Mindful of the waning national interest in the engineering
professions — at a time when the need has never been
greater, and technology is becoming more difficult to
comprehend — the
Whiting School this summer will roll out a unique
pre-college program aimed at demystifying technology and
showing off its creative character.
The Engineering Innovation program, which Hopkins will
initially offer at three JHU campuses and five California
universities, will allow high school sophomores, juniors
and seniors to enroll in the college-level course What is
Engineering? taught by Johns Hopkins or other
The initiative is based upon a successful program the
Whiting School developed five years ago for students in
Montgomery County. The program was expanded last year to
include students in Baltimore City and Baltimore County.
Engineering Innovation seeks to capture the imaginations of
young students and introduce them to a wealth of academic
and career opportunities in the worlds of science,
technology, engineering and mathematics.
Marc Donohue, associate dean for research at the School of
Engineering and director of the school's Center for
Educational Outreach, said that the program is aimed at
giving young students a better general understanding of
engineering principles and technology.
Technology, he said, is not as transparent as it once was,
when you could take something apart and figure out how it
works — a traditional telephone vs. a cell phone, for
"Technology has advanced in such a way that it is not
understandable to the common person, even those with
advanced degrees," Donohue said. "Science and mathematics
have become relatively divorced from everyday life, and too
few people understand how things work anymore. The days of
the 'shade tree mechanic,' when you could open up the hood
and figure out what's wrong, are gone."
The participants in the program will spend four weeks
learning the basics of engineering as they conduct hands-on
laboratory experiments and complete assignments that range
from building a better mousetrap to assembling a digital
circuit that operates a robot.
The What is Engineering? course was designed for Johns
Hopkins undergraduates by Michael Karweit, a professor of
chemical and biomolecular engineering at the Whiting
School, who will teach a section in the program. Students
who complete the course will earn three undergraduate
credits that can be applied to Johns Hopkins or perhaps
another college or university.
Leigh Abts, deputy director of the School of Engineering's
Center for Educational Outreach and coordinator of
Engineering Innovation, said that the program is intended
to introduce high school students to the field of
engineering and also give them a leg up on their college
"Most kids have heard about engineering as a career but
don't really know what the field is all about," Abts said.
"When you ask young students what they think engineering
means, they'll often tell you, building bridges. They don't
know just how multidisciplinary the field is and how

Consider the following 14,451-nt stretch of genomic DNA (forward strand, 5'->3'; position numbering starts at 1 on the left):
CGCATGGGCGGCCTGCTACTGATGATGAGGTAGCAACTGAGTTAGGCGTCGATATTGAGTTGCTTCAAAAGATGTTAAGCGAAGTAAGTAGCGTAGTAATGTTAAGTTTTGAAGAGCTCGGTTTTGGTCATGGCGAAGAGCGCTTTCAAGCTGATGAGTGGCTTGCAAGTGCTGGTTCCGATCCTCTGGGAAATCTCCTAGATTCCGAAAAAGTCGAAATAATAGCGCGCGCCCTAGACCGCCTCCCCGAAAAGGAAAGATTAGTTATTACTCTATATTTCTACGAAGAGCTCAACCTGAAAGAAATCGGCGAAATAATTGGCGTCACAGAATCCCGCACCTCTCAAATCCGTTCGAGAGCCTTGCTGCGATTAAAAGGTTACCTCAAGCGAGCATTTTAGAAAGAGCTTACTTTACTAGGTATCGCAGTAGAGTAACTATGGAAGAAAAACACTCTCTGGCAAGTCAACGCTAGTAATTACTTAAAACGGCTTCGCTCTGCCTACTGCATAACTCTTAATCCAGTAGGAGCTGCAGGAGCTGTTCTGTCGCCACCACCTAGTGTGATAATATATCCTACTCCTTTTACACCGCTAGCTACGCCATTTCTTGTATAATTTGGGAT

creative and rewarding it can be. We're trying to generate
interest in the field by letting them have some fun with
To date, nearly 180 students have applied to the program,
which is still accepting applications. Almost 80 percent of
the applications have come from minorities, primarily from
inner-city high schools. The target enrollment is 200, with
18 students per class.
Abts said that the declining number of engineering majors
nationally has created a cause for concern among those in
higher education, and that officials at the School of
Engineering realized something needed to be done before the
well of prospective engineers runs any drier.
"The actual number of engineers in this country has
steadily been going down. And baby boomers like me will be
retiring in the near future, and we expect a major decline
in the next decade in the field of engineering," Abts said.
It's been estimated that half of all working engineers will
retire in the next 10 years. "We're trying to address the
need by focusing on underrepresented groups, women and
minorities and show them just how fun, viable and
high-paying a career in engineering can be," he said.
This summer, courses will be offered at Johns Hopkins'
Homewood, Montgomery County and Washington campuses. In
addition, the program will be offered at the University of
the Pacific; University of California, Santa Barbara; and
California State University campuses at Fullerton, Long
Beach and Channel Islands.
The California schools are all participants in the
Mathematics Engineering Science Achievement program, known
as MESA, which will help fund Engineering Innovation, along
with a grant from the National Science Foundation and funds
from T. Rowe Price, Bechtel Corp., the Baltimore
Polytechnic Institute Foundation and various engineering
societies and private donors.
Tuition and lab fees for the four-week nonresidential
program are $1,700, and scholarships are available.
Abts said that the School of Engineering will expand the
program next summer to offer a sequential three-course
program for students in the 8th through 12th grades. The
curriculum will include the Way Things Work, for 8th-grade
students; the Evolution of Technology, for 9th-and
10th-grade students; and What is Engineering? for 11thand
12th-graders. Students also will be able to take advanced
courses such as Introduction to Electrical and Computer
Engineering and Thermal Design for Aerospace
Most students, Abts said, will enroll in one course per
The expectations are for the program to annually enroll
5,000 students nationwide in the next five years, and for
courses to be offered at more locations and in more states.
The 10-year goal is 20,000 students annually learning at
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